Blogging For Books

Book Review

natural-colors-book

Natural Color by Sasha Duerr

I’ve been holding off on reviewing this particular book because I wanted to actually try one of the projects before reviewing, however I simply have not had the opportunity to get the supplies yet and my dye pot and tools are not available to me at the moment. Hopefully not too far down the road I can revisit this book with a second post about one of the projects.

I have tried my hand at dyeing yarn in the not too distant past and I enjoyed it quite a bit. So when I saw this book, I thought it might be handy for learning how to use natural products to dye yarn as opposed to the little tubs of chemical dye I have sitting on the counter right now. Though of course, and as the author notes, just because something is “natural” does not necessarily mean that it is not harmful if not handled properly and even when using natural dye methods some ingredients need to be used with caution.

This book is very well made, it’s nice and sturdy with full color photos throughout. It’s a beautiful book to flip through.

The information provided is quite extensive. The author really made sure to include all the information you need to get started with dying fabrics, from setting up a home dye studio to caring for your completed items. It is really quite interesting seeing how so many common things can be used to dye fabric, including things you may have never considered before. There are a wide variety of projects, with very thorough instructions, to dye fabrics with things such as rose petals, pine needles, pine cones, citrus rinds, even onion skins.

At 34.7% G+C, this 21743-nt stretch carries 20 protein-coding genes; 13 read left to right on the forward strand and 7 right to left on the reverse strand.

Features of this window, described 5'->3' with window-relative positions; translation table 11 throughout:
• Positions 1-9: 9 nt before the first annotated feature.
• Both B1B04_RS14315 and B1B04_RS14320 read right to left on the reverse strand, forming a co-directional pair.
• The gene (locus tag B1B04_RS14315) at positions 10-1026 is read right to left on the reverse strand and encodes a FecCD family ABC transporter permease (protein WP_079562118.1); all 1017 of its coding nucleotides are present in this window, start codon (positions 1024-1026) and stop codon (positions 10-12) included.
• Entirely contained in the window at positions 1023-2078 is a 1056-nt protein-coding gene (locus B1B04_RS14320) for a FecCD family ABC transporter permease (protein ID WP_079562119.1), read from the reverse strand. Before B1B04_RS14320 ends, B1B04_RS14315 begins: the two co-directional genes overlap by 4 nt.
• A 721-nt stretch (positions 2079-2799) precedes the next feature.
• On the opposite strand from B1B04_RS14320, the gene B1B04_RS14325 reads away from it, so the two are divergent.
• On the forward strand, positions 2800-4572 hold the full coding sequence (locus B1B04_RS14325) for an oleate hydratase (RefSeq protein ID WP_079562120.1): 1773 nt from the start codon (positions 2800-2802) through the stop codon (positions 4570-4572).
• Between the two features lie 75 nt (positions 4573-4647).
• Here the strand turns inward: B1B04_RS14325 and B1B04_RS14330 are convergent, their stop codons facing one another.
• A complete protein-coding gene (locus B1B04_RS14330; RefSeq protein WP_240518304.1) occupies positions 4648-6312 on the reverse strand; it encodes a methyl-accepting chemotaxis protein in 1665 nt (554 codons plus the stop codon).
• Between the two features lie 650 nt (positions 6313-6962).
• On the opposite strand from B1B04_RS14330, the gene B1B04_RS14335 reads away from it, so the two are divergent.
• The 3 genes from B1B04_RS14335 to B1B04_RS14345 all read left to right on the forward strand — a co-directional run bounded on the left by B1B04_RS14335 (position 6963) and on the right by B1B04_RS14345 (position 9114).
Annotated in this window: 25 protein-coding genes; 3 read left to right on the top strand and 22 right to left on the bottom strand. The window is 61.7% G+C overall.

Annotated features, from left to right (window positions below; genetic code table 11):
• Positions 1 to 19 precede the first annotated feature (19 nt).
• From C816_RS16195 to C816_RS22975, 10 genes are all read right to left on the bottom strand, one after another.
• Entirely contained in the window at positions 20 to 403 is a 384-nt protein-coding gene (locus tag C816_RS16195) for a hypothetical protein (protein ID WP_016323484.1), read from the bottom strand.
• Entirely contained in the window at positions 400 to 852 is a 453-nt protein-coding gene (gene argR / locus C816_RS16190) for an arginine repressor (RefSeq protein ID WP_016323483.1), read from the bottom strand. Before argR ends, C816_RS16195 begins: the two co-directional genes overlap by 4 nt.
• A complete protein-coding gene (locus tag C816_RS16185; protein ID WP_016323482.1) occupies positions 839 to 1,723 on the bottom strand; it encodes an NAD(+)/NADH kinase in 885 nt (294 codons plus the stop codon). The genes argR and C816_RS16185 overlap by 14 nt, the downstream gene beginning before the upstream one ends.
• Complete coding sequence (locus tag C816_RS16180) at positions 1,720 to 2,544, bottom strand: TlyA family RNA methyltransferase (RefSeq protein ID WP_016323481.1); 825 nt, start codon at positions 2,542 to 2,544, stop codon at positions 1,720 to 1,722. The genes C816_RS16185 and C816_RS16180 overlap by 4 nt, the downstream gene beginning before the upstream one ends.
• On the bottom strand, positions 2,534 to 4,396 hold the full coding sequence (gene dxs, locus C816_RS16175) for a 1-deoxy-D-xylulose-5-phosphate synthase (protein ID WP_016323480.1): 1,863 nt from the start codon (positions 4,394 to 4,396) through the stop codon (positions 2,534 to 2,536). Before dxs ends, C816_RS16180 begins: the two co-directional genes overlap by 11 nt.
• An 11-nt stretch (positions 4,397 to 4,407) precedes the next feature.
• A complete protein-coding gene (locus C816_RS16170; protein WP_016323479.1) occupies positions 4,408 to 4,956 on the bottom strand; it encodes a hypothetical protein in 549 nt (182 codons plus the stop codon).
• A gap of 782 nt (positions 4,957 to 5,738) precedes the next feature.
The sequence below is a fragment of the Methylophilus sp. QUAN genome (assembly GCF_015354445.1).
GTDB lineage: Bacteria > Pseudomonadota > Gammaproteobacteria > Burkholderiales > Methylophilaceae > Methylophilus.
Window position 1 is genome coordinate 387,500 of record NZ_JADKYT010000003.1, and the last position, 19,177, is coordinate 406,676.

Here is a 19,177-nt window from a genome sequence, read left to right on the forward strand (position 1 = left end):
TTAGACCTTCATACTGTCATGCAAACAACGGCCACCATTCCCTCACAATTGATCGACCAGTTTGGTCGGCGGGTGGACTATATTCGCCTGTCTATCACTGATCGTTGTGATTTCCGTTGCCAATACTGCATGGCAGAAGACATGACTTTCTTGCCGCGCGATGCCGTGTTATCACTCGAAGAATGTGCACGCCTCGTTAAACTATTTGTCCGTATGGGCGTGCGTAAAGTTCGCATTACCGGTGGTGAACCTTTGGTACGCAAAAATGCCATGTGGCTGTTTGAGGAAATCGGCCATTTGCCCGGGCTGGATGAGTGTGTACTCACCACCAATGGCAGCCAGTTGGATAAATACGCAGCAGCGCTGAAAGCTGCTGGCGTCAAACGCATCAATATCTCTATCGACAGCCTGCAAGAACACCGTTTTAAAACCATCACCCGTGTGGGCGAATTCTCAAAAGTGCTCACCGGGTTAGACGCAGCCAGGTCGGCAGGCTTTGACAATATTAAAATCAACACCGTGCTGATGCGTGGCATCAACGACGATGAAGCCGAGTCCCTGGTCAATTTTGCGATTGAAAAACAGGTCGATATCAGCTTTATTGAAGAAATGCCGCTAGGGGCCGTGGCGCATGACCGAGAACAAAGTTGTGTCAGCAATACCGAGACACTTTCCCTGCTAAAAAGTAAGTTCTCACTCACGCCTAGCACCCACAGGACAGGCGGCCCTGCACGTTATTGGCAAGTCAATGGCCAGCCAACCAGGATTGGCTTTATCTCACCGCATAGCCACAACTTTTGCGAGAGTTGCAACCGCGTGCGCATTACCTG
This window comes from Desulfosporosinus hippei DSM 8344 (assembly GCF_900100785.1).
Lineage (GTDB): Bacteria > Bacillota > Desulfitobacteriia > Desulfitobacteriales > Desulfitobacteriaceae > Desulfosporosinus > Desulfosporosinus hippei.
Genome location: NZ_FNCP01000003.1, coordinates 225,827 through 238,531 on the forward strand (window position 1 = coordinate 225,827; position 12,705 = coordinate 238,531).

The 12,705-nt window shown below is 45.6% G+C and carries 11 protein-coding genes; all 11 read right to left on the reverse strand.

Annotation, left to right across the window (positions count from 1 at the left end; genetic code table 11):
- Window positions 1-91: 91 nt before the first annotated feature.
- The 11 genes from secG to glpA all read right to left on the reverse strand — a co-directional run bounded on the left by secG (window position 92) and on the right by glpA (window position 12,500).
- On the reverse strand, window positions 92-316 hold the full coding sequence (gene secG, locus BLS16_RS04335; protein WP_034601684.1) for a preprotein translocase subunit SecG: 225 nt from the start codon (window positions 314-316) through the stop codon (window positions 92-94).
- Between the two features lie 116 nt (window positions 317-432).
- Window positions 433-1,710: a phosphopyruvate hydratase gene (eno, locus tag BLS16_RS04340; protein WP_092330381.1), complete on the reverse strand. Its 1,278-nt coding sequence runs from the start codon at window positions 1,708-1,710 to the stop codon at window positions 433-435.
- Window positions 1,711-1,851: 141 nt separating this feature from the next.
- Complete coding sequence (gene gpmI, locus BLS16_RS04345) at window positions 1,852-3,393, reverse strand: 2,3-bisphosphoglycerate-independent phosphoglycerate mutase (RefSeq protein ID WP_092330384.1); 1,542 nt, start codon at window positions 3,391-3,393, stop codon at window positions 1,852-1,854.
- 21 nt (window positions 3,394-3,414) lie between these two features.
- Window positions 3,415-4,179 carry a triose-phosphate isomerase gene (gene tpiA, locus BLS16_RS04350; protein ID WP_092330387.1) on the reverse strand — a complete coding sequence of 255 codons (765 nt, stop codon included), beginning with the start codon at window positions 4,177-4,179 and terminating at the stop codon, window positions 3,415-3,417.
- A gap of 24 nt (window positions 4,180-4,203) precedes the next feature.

While it is certainly not a book for everyone, if you’re interested in dyeing your own fabrics it’s very interesting and informative.

If you’re interested in learning more about this book, click here.

I received this book from Blogging For Books for this review.

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2 thoughts on “Book Review

    1. It is not really geared toward dyeing yarn; but since I have experience with that it may be useful for me for that purpose. If one new to yarn dyeing wanted to learn, this would not be a helpful book. It is ideal though if you want to learn about natural dyeing methods for dyeing natural fabrics like linen, cotton, silk etc. There is one project that is done on a knitted item, which was done with thick roving rather than an actual yarn, but that’s the closest this book comes to discussing dyeing yarn. There are books specifically about yarn dyeing out there but I wouldn’t know what to recommend, as I just asked my sister what was needed and what to do since she hand dyes yarn as a business. =)

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